Examining immigration policies as part of national security is nothing new. No government wants to open up its borders to potentially dangerous people. Following the attacks of September 11, the US did a comprehensive review of immigration policies and procedures to better assess how to identify potential terrorists trying to gain access the the US. But what this new Executive Order sets out to do is far more extreme than any previous government policy.
In eight short pages, the draft text proposes several new deviations from existing policy.
1) Bans all visas for foreign nationals from certain countries
The draft text suspends for 30 days all immigrant and nonimmigrant entry into the US for nationals from Somalia, Yemen, Iraq, Iran, Syria and Libya. However this is just to start. The text also orders the Department of Homeland Security to examine which countries’ nationals may be of particular concern for national security and should be included in a general ban for both immigrant and nonimmigrant visas. The trigger for lifting such a ban is based on the receipt of information from the country in question, but further details about what that information may be or how it must be received is missing.
Admission of nationals from certain states such as Iran and North Korea is already pretty limited outside of diplomatic and humanitarian channels, but those are countries where the US has an extended and contentious diplomatic history with. Officially, the US is still at war with North Korea and it has no official diplomatic relations with Iran. The initial list here, as well as no explicit humanitarian exception, is far broader and marks a significant departure from current US policy. Likewise, the possibility that the list could be expanded in the future means that this could just be the beginning of a radically different approach to immigration.
2) Suspends admission of all refugees until they can clear a new vetting process that has yet to be decided.
One of Trump’s classic campaign promises was to create a stricter vetting process for refugees coming to the US. The current US vetting system for refugees is already the strictest in the world, and takes an average of 18 to 24 months for a person to clear. But true to his word, Trump is doubling down on that promise to make things even harder for those fleeing conflict and persecution.
What this means in a practical sense is unclear. The text orders a categorical suspension on all refugee processing for 120 days until better procedures can be decided upon. On those procedures, the draft text merely orders the Department of Homeland Security, State Department and the Director of National Intelligence to develop “sufficient safeguards” for refugee vetting. For those refugees who have already cleared the current process but have not yet arrived in the US, their applications are halted until they can clear the new TBD procedures.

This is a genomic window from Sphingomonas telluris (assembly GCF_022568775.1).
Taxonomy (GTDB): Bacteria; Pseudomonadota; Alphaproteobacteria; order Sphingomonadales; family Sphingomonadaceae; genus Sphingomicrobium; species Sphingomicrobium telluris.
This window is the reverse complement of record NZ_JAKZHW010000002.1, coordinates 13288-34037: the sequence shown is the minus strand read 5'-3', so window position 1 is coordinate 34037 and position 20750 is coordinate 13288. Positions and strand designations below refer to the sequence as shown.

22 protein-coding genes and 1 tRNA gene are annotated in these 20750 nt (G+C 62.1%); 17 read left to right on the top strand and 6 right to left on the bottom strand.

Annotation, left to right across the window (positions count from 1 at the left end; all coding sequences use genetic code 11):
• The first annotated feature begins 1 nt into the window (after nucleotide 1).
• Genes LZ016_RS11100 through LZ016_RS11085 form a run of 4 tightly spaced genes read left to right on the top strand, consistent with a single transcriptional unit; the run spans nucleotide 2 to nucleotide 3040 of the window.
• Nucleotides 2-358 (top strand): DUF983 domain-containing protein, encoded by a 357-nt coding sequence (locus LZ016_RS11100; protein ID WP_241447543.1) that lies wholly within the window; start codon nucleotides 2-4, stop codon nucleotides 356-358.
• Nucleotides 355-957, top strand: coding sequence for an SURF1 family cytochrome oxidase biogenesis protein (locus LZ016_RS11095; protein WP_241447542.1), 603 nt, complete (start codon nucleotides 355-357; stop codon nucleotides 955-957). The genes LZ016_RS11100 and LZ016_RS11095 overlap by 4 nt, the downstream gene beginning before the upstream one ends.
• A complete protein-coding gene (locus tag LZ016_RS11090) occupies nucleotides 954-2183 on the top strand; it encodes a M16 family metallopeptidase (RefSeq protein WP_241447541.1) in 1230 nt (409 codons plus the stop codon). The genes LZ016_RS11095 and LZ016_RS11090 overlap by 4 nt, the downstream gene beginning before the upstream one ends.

The draft text also cuts the total number of refugees allowed into the US in 2017 dramatical to just 50,000. Following September 11, refugee admissions dropped significantly, but this cap would still be the lowest number of refugee admissions since 2007. In comparison from 1989 to 1994, a time period that covered both a Republican and Democratic administration, the average number of refugees admitted to the US was nearly 118,000.
Needless to say, the world is in the midst of a global refugee crisis that has no indications of ending soon, With more displaced people in the world than any other time in the last 70 years, any move that makes it harder for refugees to find safety is a move in the wrong direction.
3) Bans all Syrian refugees from the US Refugee Admission Program.
And finally, the draft text prohibits the processing and admission of all Syrian refugees until the president decides otherwise. The text gives no indication of when this might change, and instead leaves any change in this policy solely up to President Trump.
All in all, these new policies not only change existing US immigration standards but also place a significant humanitarian burden on the global community. The US has historically been a major refugee resettlement state, and by essentially opting out of these commitments the opportunities for those displaced by war and persecution just got much smaller.
Furthermore, it is impossible to read the draft text and not understand who it is trying to target. While some humanitarian exceptions to these policies are allowed for in the text, it is mainly geared towards religious minorities such as Jews and Christians in the Middle East. Likewise, all the countries subject to the categorical visa ban are Muslim majority, demonstrating an official level of hostility towards Islam that the US has shied away from in the past.
Time will tell what impact these new policies will have, but for many both in the US and abroad, this marks a dark change in the policies of a country that has always prided itself on being a global melting pot and a place of safe refuge for all.